Rumours about forthcoming federal environmental assessment changes abound

April 19th, 2012 by Laura Bowman

On April 17, Joe Oliver, federal Minister of Natural Resources made announcements and gave interviews about the fate of Canada’s beleaguered federal environmental assessment law, the Canadian Environmental Assessment ActNo specific amendments have been provided, so it is difficult to understand exactly what the government is proposing to do.

What we do know is that the federal government is probably going to take further steps to reduce the number of federal environmental assessments (for more on this see our Fisheries Act amendment blog post ) as well as impose timelines.  Timelines are not new, as one year deadlines were put forward in regulations published in the Canada Gazette last year for comprehensive studies (or full environmental assessments).  If Mr. Oliver’s comments are accurate, further amendments will subject hearings to a two year timeline.

According to some sources, the federal government plans to eliminate any environmental assessment that does not have “national implications”.  This change could leave hundreds of projects un‑assessed as provincial legislation varies. There are also rumours that the government will eliminate public participation in hearings (also called review panels), limiting participation only to those who are “directly affected” by the project.  The latter would align the federal process with that in Alberta, which is highly restrictive and excludes environmental groups and nearby residents.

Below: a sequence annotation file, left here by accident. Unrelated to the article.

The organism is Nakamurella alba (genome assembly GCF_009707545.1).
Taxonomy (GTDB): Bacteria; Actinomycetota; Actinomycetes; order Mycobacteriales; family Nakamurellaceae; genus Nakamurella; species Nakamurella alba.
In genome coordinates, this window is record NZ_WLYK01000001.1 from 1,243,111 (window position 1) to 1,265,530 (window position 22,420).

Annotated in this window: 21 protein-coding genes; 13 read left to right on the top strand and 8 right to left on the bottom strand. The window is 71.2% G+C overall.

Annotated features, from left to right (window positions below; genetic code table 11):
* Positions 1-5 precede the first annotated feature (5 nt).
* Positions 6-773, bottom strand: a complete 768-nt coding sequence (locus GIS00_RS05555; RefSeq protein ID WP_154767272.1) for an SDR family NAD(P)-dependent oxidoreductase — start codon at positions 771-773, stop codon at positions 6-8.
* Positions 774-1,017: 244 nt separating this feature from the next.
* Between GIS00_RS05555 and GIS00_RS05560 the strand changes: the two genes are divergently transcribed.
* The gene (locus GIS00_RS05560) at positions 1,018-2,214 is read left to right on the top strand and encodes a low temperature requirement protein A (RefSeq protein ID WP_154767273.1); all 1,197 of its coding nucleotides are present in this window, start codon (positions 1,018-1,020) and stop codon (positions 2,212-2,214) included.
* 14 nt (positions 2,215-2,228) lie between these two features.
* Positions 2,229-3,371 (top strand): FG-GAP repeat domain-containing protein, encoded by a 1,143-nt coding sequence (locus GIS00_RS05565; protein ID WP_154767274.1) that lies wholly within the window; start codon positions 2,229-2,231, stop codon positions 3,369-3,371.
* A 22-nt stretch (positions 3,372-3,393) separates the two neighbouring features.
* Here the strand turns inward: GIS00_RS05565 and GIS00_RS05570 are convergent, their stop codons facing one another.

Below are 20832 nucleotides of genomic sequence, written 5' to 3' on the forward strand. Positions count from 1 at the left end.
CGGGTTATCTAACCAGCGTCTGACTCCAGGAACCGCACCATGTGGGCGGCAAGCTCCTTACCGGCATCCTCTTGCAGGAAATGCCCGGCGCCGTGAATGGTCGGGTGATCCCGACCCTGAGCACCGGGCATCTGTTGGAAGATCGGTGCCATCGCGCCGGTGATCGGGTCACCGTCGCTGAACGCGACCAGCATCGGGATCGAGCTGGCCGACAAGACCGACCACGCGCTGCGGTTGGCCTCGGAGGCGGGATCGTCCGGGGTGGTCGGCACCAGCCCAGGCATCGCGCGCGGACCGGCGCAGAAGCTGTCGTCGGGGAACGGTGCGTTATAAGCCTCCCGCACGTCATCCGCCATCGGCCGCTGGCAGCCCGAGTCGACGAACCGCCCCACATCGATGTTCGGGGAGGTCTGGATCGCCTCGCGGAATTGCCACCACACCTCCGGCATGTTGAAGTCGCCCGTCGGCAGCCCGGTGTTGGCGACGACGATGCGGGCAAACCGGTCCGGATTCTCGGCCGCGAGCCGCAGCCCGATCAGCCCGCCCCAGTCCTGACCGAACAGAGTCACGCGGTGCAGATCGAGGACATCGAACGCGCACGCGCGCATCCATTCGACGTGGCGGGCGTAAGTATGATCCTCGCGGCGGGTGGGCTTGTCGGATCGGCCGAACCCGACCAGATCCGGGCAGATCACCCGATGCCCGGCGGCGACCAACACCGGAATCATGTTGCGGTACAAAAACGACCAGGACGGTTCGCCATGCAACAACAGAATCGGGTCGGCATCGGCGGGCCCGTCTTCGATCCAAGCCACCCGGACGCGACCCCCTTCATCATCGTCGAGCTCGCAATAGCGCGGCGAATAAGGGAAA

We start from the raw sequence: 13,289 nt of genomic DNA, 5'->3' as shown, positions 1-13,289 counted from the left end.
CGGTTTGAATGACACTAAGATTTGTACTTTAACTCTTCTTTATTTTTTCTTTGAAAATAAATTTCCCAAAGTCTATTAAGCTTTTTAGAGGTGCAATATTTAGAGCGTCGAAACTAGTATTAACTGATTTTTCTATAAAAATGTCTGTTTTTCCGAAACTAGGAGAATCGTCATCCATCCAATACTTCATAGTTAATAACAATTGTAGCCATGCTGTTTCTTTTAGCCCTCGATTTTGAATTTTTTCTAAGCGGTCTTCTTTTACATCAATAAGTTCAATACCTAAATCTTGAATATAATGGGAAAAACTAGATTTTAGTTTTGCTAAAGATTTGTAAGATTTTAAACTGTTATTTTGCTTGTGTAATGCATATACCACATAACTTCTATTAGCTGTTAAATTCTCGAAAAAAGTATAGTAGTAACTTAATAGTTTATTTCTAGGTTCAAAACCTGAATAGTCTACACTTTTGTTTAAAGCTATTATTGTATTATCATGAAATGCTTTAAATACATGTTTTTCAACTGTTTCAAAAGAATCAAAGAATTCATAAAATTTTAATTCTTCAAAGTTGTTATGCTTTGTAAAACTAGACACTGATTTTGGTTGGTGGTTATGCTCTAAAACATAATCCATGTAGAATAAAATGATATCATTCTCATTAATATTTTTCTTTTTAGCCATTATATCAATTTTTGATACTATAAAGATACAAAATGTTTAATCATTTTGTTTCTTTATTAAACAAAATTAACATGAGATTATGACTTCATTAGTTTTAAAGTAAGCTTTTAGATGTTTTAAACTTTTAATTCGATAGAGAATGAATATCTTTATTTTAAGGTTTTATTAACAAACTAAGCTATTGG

If these changes are made, the already dysfunctional federal environmental assessment process will be left in shambles.  Since the Conservatives took over, a series of amendments have trickled in, with astounding randomness, through budget bills starting with the 2010 federal budget.   Even the latest amendments appear to bear little connection to the review of federal assessment legislation which was just completed.  Nowhere is there any meaningful vision presented for how future environmental assessments will look or work or how the amendments fit in.  This is a wrecking ball approach.

Canadians responded to deep and divisive conflict over resources by enacting environmental assessment legislation in the mid‑1990s.  Without any semblance of process to buy into, we will likely revert back to the bad old days of politically charged and deeply divisive tensions and conflicts.  It seems foolhardy to discard the relative truce between big development and environmental groups that these processes foster by privileging science over strife.  It will not benefit the environment, investors, business or the federal government.

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